Swiftmud increases water use restrictions listen02/24/09 Seán Kinane
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This afternoon in Brooksville the Governing Board of the Southwest Florida Water Management District (Swiftmud) increased some restrictions on water use in the Tampa Bay region. But even tougher watering restrictions were rejected because of concerns about how they would affect jobs.
Richard Owen, deputy executive director of Swiftmud, recommended that the water management district add some features to the current Phase III water use restrictions – which were put in place four months ago -- rather than adopt the stricter Phase IV constraints.
“We think that there may still be opportunities for the member governments to do more in terms of managing their systems on a more precise basis and reduce use through those techniques.”
The drought surcharge Owen suggested would be an extra fee imposed for water use above a certain level, so that only people who waste the most water would be affected. Swiftmud also recommended imposing a fee on people who have access to a reclaimed water system but choose not to hook up to it. These are part of the enhanced Phase III water use restrictions approved Tuesday. But that was only after Owen recommended against these even more restrictive Phase IV limitations:
“We would be looking at banning residential carwashes, prohibiting all fundraising carwashes.”
Those restrictions were being considered because of a request earlier this month by Tampa Bay Water, the wholesale water distributor to water utilities in Pasco, Pinellas and Hillsborough counties. But those tough restrictions were rejected, Owen says, because they might affect jobs. Three farmers who grow water-intensive St. Augustine sod spoke in opposition to those Phase IV restrictions, including Frank Belog.
“It’s a big concern of mine. This last time we did this modification it put us out of business for two months.”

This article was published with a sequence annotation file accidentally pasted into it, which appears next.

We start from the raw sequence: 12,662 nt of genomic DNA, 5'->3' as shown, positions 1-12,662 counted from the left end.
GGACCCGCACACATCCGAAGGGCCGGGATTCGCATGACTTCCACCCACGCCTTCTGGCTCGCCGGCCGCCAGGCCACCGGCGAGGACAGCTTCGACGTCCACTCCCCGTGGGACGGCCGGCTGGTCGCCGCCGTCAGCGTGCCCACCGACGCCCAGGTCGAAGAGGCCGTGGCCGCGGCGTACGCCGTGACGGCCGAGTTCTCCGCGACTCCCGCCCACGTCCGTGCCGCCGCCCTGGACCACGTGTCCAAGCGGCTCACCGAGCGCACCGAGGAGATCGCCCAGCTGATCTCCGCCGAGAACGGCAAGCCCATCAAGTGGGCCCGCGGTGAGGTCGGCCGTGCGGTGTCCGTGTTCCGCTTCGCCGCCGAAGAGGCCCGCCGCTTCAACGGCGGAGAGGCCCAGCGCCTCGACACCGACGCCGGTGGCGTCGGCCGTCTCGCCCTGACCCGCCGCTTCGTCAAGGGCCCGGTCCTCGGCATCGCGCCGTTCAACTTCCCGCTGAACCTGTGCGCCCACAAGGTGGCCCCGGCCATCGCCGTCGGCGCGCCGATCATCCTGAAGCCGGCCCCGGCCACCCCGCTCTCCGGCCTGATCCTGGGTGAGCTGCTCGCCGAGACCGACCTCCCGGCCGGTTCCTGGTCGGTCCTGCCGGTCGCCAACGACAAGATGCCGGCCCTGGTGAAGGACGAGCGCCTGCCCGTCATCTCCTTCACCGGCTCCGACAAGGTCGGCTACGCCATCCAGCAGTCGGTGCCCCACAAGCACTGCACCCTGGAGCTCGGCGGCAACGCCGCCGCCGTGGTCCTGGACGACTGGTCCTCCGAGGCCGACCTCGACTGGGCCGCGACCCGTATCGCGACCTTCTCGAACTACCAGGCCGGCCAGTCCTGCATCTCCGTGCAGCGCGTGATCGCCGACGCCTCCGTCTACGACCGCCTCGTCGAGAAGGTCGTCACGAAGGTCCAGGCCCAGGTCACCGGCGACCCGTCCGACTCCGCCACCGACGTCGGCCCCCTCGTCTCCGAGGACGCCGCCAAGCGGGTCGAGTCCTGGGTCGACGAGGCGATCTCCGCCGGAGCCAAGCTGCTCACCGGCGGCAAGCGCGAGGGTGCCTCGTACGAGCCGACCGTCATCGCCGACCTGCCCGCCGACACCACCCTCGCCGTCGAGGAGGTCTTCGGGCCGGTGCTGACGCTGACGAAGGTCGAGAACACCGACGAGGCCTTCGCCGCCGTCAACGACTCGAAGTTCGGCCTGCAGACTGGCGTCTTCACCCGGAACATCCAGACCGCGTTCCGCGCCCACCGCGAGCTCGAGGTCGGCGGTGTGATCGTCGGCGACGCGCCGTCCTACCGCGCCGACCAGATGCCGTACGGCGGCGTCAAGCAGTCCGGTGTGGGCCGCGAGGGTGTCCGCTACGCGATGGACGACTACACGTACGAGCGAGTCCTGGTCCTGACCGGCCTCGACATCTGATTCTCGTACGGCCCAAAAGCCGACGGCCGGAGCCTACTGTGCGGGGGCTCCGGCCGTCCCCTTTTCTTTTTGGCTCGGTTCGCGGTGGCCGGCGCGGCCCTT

One member of the public spoke in favor of the more severe Phase IV restrictions, saying it would be a good message for Swiftmud to send to a public that needs to understand how serious the water problem is.
Charles Lee, who represents Audubon of Florida, says that water conservation is an issue that should not only be addressed during a drought. Lee recommends two policies that should be implemented to save water even when there’s not a drought.
“We need to move in the direction of mandatory conservation through the requirement of conservation devices. … One, mandatory conversion to water conservation toilets. … And secondly, the requirement that every irrigation system be controlled by a soil moisture sensor.”
The only Swiftmud board member to vote against adding some restrictions to the existing Phase III water use limits prefers the more severe Phase IV restrictions. Board vice chair Todd Pressman is a land-use lobbyist from Clearwater.
“I would suggest that rather than doing a modified Phase III, we do a modified Phase IV.”
Some board members warned that the restrictions could get even more severe in the near future, because below-average rainfall amounts are expected to continue through June.
Granville Kinsman, a hydrologic data manager with Swiftmud, warns that the current rainfall deficit began in June 2005 and is more than 27 inches.
Fish are even being removed from the reservoir in order to prevent contamination of the drinking water by fish die-off as the water is depleted. But too much water consumption is as much to blame as a lack of rainfall.
Tampa Bay Water is permitted to withdraw up to 90 million gallons per day from groundwater wells, but will exceed that unless conservation measures improve, Owen says.
So far, the Phase III water restrictions have only generated a 2 percent reduction in water use, instead of the 10 percent reduction goal, according to Swiftmud.